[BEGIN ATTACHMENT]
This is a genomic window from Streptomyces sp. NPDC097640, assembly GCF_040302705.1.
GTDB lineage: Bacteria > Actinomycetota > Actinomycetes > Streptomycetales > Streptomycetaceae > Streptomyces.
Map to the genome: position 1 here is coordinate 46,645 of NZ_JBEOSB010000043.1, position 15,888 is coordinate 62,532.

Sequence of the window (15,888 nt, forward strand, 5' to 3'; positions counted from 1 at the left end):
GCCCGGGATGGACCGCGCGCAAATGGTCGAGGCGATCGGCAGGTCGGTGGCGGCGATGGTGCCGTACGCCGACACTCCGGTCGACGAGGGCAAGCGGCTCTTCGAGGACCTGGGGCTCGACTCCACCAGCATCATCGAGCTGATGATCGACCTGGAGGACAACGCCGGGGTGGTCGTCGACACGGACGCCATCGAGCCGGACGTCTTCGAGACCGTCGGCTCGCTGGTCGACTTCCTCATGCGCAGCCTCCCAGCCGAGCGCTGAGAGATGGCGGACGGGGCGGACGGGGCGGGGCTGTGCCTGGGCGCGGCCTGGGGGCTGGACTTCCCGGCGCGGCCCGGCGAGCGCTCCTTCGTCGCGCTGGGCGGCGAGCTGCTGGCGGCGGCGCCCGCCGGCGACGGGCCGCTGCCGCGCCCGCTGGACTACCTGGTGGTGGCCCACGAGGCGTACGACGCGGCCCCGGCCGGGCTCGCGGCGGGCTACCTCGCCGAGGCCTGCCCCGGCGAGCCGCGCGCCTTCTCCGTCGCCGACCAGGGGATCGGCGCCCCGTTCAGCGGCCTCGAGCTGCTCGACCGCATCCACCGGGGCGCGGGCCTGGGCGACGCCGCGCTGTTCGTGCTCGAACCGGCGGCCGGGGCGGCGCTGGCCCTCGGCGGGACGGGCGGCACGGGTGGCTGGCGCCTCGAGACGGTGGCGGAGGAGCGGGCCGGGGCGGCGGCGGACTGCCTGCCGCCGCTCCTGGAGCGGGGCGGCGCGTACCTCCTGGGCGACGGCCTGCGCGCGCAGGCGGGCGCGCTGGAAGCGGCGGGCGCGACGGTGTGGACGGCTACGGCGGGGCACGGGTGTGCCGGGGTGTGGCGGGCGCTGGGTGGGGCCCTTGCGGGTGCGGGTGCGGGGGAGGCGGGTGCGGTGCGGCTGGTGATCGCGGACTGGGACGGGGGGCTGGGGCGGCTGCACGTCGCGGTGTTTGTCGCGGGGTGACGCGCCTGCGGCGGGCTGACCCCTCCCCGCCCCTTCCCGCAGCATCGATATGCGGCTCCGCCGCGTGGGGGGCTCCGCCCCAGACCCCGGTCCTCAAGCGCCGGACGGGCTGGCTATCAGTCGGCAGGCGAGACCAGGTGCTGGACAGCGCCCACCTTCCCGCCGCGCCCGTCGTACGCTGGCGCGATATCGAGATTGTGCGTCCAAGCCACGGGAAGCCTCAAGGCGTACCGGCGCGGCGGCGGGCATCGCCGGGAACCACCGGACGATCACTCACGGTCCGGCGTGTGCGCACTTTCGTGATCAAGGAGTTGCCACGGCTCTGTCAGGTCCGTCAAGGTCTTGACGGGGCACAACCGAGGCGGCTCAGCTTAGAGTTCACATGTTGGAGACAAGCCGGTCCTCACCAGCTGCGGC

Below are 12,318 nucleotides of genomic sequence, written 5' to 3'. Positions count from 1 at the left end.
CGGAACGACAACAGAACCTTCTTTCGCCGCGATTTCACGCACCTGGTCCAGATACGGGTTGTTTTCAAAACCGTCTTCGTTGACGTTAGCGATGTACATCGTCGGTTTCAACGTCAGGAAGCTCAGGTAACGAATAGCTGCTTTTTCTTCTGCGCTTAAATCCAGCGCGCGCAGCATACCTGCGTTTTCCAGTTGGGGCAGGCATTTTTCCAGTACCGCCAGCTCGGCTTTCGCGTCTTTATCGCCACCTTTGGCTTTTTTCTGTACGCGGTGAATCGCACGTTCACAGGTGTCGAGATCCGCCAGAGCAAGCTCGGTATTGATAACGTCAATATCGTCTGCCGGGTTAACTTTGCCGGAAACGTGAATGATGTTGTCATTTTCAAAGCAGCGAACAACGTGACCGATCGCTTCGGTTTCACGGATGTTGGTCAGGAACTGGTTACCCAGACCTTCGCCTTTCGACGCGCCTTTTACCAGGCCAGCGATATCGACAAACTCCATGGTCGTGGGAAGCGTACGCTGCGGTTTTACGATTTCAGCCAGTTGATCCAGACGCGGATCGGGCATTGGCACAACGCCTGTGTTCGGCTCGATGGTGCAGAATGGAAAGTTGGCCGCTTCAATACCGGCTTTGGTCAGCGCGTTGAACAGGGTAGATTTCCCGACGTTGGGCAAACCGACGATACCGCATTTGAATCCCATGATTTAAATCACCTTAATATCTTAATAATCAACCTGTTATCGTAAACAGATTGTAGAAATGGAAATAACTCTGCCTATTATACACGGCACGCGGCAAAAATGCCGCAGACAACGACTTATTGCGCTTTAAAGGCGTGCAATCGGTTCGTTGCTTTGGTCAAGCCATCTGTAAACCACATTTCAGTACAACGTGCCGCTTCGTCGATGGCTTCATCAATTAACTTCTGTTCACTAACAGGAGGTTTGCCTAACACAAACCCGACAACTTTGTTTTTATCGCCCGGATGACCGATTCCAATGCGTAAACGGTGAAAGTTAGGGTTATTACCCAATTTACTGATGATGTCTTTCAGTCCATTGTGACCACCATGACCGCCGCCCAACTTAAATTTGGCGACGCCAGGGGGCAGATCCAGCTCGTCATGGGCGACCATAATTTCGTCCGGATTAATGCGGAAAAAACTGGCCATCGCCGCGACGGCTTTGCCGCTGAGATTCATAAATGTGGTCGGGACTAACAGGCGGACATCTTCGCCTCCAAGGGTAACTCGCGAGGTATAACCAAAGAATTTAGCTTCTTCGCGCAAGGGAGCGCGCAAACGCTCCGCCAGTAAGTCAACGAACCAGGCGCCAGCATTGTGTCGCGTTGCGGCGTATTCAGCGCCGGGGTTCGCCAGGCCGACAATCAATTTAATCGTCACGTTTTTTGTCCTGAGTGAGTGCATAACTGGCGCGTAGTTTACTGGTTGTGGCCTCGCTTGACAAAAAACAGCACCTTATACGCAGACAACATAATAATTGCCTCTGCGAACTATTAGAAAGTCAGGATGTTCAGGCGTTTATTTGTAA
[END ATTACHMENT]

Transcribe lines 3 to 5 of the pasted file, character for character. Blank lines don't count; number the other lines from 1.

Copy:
Map to the genome: position 1 here is coordinate 46,645 of NZ_JBEOSB010000043.1, position 15,888 is coordinate 62,532.

Sequence of the window (15,888 nt, forward strand, 5' to 3'; positions counted from 1 at the left end):
GCCCGGGATGGACCGCGCGCAAATGGTCGAGGCGATCGGCAGGTCGGTGGCGGCGATGGTGCCGTACGCCGACACTCCGGTCGACGAGGGCAAGCGGCTCTTCGAGGACCTGGGGCTCGACTCCACCAGCATCATCGAGCTGATGATCGACCTGGAGGACAACGCCGGGGTGGTCGTCGACACGGACGCCATCGAGCCGGACGTCTTCGAGACCGTCGGCTCGCTGGTCGACTTCCTCATGCGCAGCCTCCCAGCCGAGCGCTGAGAGATGGCGGACGGGGCGGACGGGGCGGGGCTGTGCCTGGGCGCGGCCTGGGGGCTGGACTTCCCGGCGCGGCCCGGCGAGCGCTCCTTCGTCGCGCTGGGCGGCGAGCTGCTGGCGGCGGCGCCCGCCGGCGACGGGCCGCTGCCGCGCCCGCTGGACTACCTGGTGGTGGCCCACGAGGCGTACGACGCGGCCCCGGCCGGGCTCGCGGCGGGCTACCTCGCCGAGGCCTGCCCCGGCGAGCCGCGCGCCTTCTCCGTCGCCGACCAGGGGATCGGCGCCCCGTTCAGCGGCCTCGAGCTGCTCGACCGCATCCACCGGGGCGCGGGCCTGGGCGACGCCGCGCTGTTCGTGCTCGAACCGGCGGCCGGGGCGGCGCTGGCCCTCGGCGGGACGGGCGGCACGGGTGGCTGGCGCCTCGAGACGGTGGCGGAGGAGCGGGCCGGGGCGGCGGCGGACTGCCTGCCGCCGCTCCTGGAGCGGGGCGGCGCGTACCTCCTGGGCGACGGCCTGCGCGCGCAGGCGGGCGCGCTGGAAGCGGCGGGCGCGACGGTGTGGACGGCTACGGCGGGGCACGGGTGTGCCGGGGTGTGGCGGGCGCTGGGTGGGGCCCTTGCGGGTGCGGGTGCGGGGGAGGCGGGTGCGGTGCGGCTGGTGATCGCGGACTGGGACGGGGGGCTGGGGCGGCTGCACGTCGCGGTGTTTGTCGCGGGGTGACGCGCCTGCGGCGGGCTGACCCCTCCCCGCCCCTTCCCGCAGCATCGATATGCGGCTCCGCCGCGTGGGGGGCTCCGCCCCAGACCCCGGTCCTCAAGCGCCGGACGGGCTGGCTATCAGTCGGCAGGCGAGACCAGGTGCTGGACAGCGCCCACCTTCCCGCCGCGCCCGTCGTACGCTGGCGCGATATCGAGATTGTGCGTCCAAGCCACGGGAAGCCTCAAGGCGTACCGGCGCGGCGGCGGGCATCGCCGGGAACCACCGGACGATCACTCACGGTCCGGCGTGTGCGCACTTTCGTGATCAAGGAGTTGCCACGGCTCTGTCAGGTCCGTCAAGGTCTTGACGGGGCACAACCGAGGCGGCTCAGCTTAGAGTTCACATGTTGGAGACAAGCCGGTCCTCACCAGCTGCGGC